Making the case for Arts & Consciousness as a collaborative process
Dear A&C friends:
If you are reading this, it’s quite likely that you have invested, or will eventually have invested, two, three, four or more years of your life in making contact with your inner self — your soul, let’s call it — the part of you that interacts with energies, the imaginal, the symbolic. The part of you that has learned to some degree to dip into the stream of the great Mystery and come back out of it with new information, which becomes the art we make.
This is special knowledge, which each person has learned (is learning) in a certain way that is unique to who s/he is.
So what do we do with this? I’d like to share a couple ideas…
Idea #1: The Mosaic
I’m writing this email to advocate for the idea that being a conscious, spiritual or transformative artist is, by definition, meant to be a collective activity. That we’re each bringing back aspects of a whole that is meant to be assembled through sharing what we find and figuring out how it fits together. What is the picture it makes? What forms take shape amid the reflections and relationships that are revealed when these works of art are brought face to face in some fashion?
Perhaps you have heard of the book Original Wisdom, by Robert Wolff? I first read it in 2006 and its description of the collective life of an indigenous Malayasian tribe as experienced by a Western medical professional (yes, it’s one of those, but bear with me…) made a profound impression on me in terms of suggesting what becomes possible when a group of people commit to sustaining a collective connection to the imaginal. Here’s an excerpt:
In the morning, we might not all wake up at the same time, but those who woke up early would lie quietly, waiting for more people to awaken. And somehow, as if by magic, we would find ourselves sitting in a circle, rubbing our eyes, stretching to get the kinks out. One person would say, “I saw a bird, a beautiful bird.” Someone else would say, “Yes, I too saw a bird.” “What kind of bird was it?” another would ask. And so we would create a story with images from our dreams.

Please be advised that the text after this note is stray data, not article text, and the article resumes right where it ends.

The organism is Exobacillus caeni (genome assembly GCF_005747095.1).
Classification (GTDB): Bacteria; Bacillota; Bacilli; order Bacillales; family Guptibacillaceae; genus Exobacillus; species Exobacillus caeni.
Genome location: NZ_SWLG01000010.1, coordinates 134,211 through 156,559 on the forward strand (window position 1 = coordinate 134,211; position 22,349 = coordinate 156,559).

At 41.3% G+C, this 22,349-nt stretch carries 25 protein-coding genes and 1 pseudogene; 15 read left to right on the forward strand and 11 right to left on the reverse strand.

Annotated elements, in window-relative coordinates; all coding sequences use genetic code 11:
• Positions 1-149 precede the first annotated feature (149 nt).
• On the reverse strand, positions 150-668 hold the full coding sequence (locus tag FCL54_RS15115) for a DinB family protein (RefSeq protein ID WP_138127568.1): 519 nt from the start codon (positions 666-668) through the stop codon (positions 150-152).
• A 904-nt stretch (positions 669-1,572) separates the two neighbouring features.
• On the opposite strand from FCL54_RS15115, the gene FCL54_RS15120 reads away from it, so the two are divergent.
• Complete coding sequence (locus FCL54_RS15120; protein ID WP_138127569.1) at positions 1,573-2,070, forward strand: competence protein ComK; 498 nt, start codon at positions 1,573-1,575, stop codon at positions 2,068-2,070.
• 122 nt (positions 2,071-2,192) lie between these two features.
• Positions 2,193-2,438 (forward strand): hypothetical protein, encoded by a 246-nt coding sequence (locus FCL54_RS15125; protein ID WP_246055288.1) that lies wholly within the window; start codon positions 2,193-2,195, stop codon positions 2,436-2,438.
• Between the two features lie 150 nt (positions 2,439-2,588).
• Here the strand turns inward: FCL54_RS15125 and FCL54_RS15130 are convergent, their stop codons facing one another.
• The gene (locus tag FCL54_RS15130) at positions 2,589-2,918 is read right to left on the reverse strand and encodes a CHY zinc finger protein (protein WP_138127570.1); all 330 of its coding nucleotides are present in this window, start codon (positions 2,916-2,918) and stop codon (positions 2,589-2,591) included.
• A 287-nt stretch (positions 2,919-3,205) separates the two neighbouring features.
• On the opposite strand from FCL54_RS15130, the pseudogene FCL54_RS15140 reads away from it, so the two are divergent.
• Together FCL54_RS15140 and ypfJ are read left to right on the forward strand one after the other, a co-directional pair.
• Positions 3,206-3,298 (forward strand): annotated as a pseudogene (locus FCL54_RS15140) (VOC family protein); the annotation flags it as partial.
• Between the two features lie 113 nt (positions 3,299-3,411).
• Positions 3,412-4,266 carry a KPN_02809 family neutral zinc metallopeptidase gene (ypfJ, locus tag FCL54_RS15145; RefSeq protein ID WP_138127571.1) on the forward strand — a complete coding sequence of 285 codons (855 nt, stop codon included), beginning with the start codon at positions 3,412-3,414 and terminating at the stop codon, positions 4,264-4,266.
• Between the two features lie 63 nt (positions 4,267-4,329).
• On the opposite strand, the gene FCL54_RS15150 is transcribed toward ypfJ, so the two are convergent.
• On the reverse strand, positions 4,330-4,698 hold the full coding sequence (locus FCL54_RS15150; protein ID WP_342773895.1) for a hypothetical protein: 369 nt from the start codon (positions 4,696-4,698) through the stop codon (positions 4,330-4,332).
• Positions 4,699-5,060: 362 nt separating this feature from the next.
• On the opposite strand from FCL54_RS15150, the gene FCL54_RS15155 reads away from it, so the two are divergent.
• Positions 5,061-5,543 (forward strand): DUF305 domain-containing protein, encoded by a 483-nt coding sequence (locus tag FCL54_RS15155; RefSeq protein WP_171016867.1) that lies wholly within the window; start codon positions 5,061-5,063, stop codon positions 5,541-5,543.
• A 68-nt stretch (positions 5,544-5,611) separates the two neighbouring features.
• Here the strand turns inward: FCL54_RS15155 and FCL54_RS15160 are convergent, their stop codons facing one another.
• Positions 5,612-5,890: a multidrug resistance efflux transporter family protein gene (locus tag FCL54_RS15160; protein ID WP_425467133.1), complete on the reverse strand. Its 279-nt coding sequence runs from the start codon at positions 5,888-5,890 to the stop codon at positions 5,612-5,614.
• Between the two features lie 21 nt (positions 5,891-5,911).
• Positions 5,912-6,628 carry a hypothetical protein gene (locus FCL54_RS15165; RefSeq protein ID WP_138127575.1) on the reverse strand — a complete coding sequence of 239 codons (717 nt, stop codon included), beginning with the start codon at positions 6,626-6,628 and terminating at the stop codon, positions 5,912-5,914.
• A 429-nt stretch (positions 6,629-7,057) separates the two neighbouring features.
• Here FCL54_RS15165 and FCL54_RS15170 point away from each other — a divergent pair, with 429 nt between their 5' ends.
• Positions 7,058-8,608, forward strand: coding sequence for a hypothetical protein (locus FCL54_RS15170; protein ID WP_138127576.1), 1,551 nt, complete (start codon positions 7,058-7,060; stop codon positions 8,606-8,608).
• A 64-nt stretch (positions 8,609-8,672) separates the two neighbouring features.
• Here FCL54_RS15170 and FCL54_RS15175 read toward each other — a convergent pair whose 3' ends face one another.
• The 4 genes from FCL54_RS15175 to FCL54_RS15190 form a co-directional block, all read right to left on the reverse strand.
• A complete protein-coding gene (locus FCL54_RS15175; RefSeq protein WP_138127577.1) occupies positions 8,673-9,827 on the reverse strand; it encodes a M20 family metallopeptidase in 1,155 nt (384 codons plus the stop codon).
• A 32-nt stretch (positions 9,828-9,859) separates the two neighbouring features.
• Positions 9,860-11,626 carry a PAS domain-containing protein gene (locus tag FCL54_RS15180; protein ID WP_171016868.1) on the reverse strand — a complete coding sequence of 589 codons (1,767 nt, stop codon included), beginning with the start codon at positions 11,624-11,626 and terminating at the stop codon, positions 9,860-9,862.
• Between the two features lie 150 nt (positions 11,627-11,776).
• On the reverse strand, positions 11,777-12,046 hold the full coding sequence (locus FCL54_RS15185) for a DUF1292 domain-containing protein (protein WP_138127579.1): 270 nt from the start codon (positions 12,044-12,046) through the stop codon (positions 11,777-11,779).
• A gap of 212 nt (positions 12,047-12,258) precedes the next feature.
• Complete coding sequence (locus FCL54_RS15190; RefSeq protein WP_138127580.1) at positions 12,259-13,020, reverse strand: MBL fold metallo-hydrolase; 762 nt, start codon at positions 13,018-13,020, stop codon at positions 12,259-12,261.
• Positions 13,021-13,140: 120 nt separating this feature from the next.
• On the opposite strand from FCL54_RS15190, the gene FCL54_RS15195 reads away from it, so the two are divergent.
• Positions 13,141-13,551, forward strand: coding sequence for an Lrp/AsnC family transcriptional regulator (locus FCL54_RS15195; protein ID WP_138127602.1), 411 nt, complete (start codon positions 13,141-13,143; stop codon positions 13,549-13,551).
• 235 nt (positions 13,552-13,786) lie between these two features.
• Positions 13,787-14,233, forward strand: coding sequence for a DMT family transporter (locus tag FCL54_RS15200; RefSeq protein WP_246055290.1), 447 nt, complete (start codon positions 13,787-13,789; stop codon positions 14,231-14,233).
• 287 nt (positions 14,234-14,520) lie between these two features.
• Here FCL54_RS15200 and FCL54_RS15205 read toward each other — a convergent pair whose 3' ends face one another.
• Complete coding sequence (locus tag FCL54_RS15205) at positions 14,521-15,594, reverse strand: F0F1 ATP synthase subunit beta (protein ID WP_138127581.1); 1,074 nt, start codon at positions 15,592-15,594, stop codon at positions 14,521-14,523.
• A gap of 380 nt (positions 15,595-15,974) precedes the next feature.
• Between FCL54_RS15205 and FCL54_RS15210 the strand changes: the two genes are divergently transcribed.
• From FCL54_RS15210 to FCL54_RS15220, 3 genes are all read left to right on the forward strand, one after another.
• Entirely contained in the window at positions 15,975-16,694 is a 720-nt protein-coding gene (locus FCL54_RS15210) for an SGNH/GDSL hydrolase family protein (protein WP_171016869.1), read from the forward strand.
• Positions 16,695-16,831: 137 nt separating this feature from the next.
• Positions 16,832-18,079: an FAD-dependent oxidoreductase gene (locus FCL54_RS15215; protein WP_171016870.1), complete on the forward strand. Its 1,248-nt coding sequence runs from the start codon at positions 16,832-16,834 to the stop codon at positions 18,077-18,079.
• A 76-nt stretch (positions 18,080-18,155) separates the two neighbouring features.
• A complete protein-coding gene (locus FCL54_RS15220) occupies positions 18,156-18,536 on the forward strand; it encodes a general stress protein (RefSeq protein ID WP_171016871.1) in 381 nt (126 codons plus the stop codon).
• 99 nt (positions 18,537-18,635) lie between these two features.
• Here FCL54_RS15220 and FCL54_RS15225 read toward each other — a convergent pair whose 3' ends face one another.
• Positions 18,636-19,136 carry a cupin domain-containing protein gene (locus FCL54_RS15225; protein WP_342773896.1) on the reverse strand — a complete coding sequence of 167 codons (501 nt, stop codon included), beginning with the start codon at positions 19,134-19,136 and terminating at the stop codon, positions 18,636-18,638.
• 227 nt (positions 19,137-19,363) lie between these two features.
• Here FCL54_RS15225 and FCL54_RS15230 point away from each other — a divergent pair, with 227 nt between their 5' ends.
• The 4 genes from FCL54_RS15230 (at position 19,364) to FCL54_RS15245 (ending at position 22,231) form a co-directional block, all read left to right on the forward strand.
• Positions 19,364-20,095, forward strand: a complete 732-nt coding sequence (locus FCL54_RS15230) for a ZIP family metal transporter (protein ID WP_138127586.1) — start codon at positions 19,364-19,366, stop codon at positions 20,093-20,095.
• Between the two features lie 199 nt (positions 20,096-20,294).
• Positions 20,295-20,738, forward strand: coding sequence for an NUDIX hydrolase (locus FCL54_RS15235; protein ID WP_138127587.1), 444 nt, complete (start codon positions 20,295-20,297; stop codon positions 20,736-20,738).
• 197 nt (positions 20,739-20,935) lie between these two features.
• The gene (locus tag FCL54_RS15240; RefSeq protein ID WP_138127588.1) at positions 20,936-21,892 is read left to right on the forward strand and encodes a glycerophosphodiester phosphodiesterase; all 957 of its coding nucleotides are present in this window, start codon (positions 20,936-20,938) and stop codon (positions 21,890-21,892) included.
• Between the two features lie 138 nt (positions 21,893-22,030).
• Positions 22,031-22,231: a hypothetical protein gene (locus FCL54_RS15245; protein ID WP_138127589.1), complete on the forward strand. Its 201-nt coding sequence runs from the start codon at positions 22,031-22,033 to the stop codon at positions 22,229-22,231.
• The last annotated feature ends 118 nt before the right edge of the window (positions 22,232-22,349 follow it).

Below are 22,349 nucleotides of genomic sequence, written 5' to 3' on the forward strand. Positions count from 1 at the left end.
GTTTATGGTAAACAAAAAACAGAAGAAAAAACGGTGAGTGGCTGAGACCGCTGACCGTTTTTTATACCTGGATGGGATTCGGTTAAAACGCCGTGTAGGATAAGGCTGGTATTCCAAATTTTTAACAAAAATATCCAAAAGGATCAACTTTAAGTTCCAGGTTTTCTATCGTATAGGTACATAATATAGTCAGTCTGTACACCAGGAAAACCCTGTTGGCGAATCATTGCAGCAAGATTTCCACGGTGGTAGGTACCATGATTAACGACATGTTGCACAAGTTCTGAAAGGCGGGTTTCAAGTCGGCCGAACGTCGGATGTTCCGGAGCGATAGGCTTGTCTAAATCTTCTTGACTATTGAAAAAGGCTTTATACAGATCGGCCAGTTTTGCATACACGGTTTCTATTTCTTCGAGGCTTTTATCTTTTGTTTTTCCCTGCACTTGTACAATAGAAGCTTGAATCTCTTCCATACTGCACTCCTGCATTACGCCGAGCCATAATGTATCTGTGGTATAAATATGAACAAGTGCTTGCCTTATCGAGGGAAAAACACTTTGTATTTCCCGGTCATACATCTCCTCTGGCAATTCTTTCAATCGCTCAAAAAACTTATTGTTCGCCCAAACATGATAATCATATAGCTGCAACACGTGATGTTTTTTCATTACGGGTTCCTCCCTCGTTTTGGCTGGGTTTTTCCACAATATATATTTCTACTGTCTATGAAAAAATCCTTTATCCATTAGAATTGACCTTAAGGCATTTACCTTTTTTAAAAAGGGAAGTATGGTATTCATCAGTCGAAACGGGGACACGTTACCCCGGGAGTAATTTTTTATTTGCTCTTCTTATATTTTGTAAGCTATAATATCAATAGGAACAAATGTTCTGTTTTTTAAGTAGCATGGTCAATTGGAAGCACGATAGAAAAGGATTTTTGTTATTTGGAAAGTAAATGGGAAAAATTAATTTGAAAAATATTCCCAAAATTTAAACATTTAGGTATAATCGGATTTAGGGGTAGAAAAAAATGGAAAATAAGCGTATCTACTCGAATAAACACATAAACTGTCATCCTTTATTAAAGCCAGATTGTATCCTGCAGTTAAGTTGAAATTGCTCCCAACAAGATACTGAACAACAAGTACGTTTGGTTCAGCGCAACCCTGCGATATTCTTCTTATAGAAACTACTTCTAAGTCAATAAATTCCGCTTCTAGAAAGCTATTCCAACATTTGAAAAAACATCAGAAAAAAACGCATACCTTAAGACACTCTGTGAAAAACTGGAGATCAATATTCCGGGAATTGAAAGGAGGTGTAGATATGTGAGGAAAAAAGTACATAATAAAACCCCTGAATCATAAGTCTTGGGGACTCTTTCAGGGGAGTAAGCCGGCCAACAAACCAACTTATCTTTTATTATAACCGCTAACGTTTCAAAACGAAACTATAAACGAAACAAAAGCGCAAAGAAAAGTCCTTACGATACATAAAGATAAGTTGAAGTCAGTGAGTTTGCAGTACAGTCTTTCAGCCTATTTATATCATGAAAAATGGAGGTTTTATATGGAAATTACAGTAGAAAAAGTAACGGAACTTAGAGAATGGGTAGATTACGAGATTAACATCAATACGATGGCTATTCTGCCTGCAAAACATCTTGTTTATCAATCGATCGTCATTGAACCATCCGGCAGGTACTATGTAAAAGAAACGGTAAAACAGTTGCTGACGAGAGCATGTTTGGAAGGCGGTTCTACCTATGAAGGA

They did not think that they were sharing dreams as we think of dreams. The Sng’oi believe that the world we live in is a shadow world, and that the real world is behind it. At night, they believe, we visit that real world, and in the morning we share what we saw and learned there. The story that was created around the memories that four or five people brought back from the real world set the tone for the day.
Sometimes one of the group would take the lead in soliciting input from each person in the room: How about you? What do you remember? Other times the story flowed without help. A few times no story emerged at all. It was very obvious that when a more or less coherent story was created around the images we shared, we who had slept in that shelter would live that story that day. Usually the stories were simple: a bird had shown the way to a tree that was bearing fruit. Later that day some of us would find that tree, and of course it did have ripe fruit. Or the story was about a bad storm. People would stay close to the shelters all day, and yes, there was a big storm in late afternoon. (pp. 88-89)
In 2011, I was a T.A. with Karen Shojolm for Creativity and Consciousness. During the classes dedicated to sharing artwork (at the end of each three week phase of working with one or both opposites), we had some opportunity to observe the relationships between the different pieces within a room. It was very interesting: there definitely were colors and images that surfaced in more than one person’s work. It’s possible to say this is a result of people being in the same class and part of the same discussions, but what if the group really was touching into a collective imaginal space, and that space was coming through in the artwork?